Microsoft Zune Mac Os X

An Operating System (OS) is a set of computer programs that manage the hardware and software resources of a computer.Popular Operating Systems include Microsoft Windows, Mac OS X and Linux. An operating system performs basic system tasks such as controlling input and output devices, facilitating networking, managing file systems, managing applications, allocating memory.

As you may have noticed, I’ve been spending a lot of time in the land of Zune, which prompts this message from reader Terry O’Leary:

Thank you for your article on the experience of hooking up a Zune to a PC. However, I am more interested in how well it hooks up to a Macintosh. Am I supposed to buy a new computer if I want to hook up a Zune?

My iPod nano works fine with my 5 year old Mac. It works slowly on the built in USB 1.1 port and quite speedily on my generic USB 2.0 PCI card. The PCI card cost me all of $10.

In your case the answer is yes, you need to buy another computer. The Zune requires a computer that runs Windows and, sadly, your Mac can’t—or, at least, it can’t in any reasonable way (and no, I don’t count Microsoft’s Virtual PC as “reasonable”).

Should you get a new computer, that computer can still be a Mac, however. If you install Boot Camp on an Intel Mac you can indeed use a Zune with it. The Zune software and player will treat your Mac running Windows XP just like a living, breathing Windows PC.

Zune Mac

It won’t, however, work with Parallels Desktop for Mac. I tried and while the Zune software installed perfectly well (or, if you’ve read my take on the Zune’s software, as well as it can), when you connect the Zune to the Mac’s USB port, Windows can’t see it. Parallels is aware of its existence as it appears in the program’s list of attached USB devices. But when you select the Zune in that list in an attempt to mount it on the PC, Parallels tells you that it’s in use by another process and can’t be used. (And no, waiting the 5 – 10 seconds and trying again, as recommended by Parallels, doesn’t help.)

To be fair, it appears that Windows-inside-Parallels is no better with other music players designed to work with Windows only. I attempted to attach a SanDisk Sansa e280R to my Mac Pro running Parallels and it too was missing in action as far as Windows was concerned. It worked just fine, however, when I booted the Mac Pro into the Boot Camp version of Windows.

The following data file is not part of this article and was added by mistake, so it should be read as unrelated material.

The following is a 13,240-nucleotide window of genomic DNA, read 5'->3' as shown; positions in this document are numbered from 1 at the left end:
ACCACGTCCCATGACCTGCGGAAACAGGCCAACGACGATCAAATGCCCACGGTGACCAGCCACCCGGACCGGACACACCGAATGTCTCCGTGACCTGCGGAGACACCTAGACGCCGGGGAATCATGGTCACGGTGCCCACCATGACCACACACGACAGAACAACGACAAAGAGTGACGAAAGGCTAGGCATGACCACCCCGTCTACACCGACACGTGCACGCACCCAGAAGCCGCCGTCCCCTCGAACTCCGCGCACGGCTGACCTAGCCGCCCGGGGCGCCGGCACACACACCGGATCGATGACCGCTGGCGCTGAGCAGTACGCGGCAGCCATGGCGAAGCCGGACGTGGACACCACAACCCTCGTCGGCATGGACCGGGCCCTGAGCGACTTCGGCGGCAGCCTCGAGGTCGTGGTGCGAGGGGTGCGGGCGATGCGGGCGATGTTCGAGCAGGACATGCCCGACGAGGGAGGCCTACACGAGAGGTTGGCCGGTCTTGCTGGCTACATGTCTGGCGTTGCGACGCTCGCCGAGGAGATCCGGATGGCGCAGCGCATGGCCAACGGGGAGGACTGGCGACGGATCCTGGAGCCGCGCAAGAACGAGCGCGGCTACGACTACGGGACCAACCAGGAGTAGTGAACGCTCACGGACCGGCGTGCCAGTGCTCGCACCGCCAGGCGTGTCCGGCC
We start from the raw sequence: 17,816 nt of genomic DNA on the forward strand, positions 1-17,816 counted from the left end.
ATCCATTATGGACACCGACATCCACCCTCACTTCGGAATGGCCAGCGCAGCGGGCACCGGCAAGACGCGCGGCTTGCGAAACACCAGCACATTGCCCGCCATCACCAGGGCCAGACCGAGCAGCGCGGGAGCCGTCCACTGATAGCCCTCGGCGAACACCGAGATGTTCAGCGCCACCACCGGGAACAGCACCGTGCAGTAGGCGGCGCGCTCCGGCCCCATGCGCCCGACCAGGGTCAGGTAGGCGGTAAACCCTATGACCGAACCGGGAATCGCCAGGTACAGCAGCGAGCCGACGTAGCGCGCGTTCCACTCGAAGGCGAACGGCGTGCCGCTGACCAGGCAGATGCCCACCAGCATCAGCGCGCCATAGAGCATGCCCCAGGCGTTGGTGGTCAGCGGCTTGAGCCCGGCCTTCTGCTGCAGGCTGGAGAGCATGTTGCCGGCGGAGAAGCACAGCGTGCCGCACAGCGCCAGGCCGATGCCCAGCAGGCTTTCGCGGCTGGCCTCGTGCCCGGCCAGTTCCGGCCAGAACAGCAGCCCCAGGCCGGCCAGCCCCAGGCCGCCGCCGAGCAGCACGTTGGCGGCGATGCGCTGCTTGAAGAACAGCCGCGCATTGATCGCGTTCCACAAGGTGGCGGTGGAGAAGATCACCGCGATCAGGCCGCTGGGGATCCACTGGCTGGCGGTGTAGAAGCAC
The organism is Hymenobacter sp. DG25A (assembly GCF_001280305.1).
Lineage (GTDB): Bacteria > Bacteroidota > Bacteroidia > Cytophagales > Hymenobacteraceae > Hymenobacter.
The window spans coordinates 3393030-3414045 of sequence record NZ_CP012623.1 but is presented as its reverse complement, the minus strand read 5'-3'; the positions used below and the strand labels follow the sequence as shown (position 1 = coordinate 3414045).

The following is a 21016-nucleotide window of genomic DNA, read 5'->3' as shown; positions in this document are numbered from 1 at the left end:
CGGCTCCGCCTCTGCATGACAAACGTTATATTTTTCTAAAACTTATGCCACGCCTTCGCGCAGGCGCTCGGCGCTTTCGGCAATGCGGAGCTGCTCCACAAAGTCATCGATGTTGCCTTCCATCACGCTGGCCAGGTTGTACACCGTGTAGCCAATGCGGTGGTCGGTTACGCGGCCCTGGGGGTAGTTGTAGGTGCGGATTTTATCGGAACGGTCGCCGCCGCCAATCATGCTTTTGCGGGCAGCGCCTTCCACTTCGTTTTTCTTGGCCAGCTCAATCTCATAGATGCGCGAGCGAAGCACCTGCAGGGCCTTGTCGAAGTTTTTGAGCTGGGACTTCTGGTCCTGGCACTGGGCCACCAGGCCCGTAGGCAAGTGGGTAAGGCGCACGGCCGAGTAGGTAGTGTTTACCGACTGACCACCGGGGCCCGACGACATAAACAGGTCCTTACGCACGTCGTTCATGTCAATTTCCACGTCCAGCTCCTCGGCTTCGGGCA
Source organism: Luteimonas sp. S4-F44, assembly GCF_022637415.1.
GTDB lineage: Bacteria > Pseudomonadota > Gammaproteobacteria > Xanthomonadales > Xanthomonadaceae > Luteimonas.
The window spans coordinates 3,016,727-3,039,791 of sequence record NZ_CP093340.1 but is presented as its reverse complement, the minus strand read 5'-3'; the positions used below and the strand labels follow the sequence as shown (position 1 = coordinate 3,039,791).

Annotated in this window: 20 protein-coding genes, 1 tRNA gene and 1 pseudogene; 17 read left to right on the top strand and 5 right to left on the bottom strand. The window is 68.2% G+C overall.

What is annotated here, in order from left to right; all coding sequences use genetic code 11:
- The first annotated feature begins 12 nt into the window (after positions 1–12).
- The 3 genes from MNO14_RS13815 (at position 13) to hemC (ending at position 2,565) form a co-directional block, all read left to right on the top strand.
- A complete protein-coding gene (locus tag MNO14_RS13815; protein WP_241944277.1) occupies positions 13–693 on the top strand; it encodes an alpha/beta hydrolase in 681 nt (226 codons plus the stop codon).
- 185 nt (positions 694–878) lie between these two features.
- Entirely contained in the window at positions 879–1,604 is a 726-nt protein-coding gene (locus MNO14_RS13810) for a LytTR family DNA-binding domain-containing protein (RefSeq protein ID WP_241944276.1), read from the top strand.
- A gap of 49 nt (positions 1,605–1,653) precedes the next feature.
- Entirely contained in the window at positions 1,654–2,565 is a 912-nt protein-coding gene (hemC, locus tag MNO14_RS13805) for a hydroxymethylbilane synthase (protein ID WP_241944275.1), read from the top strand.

Hours before Apple Inc. is expected to introduce new iPods at a special event in San Francisco, rival Microsoft Corp. has announced that it is dropping the retail price of its 30GB Zune music player to $200.

Download Microsoft Zune

Electronistapoints to a posting on Microsoft's Zune Insider blog making note of the $50 cost reduction:

'It's part of the normal product lifecycle, something we’ve had on the books for months,' wrote Microsoft's Cesar Menendez. 'We just got some research back and customer satisfaction with the 30GB device is really high (around 94 percent) and we expect even more consumers will now want to discover the Zune experience at the new lower price.'

Microsoft Zune Mac Os X Update

The price drop comes shortly after Mindy Mount, the corporate vice president and CFO of Microsoft's entertainment and device division, said that she grades the Zune a 'B-' in its current state, noting that the player is doing well, saleswise, for 'a product out in less than a year and a half,' but that the company is still developing the brand and trying to expand its identity.

Microsoft Zune Mac Os X El Capitan

It's widely expected that Apple will use its 'Beat Goes On' media event later this afternoon to usher in a new breed of Mac OS X-based iPods that with again broaden the gap between the Apple and Microsoft players.


Apple's event begins today at 10:00 a.m. Pacific, 1:00 p.m. Eastern.

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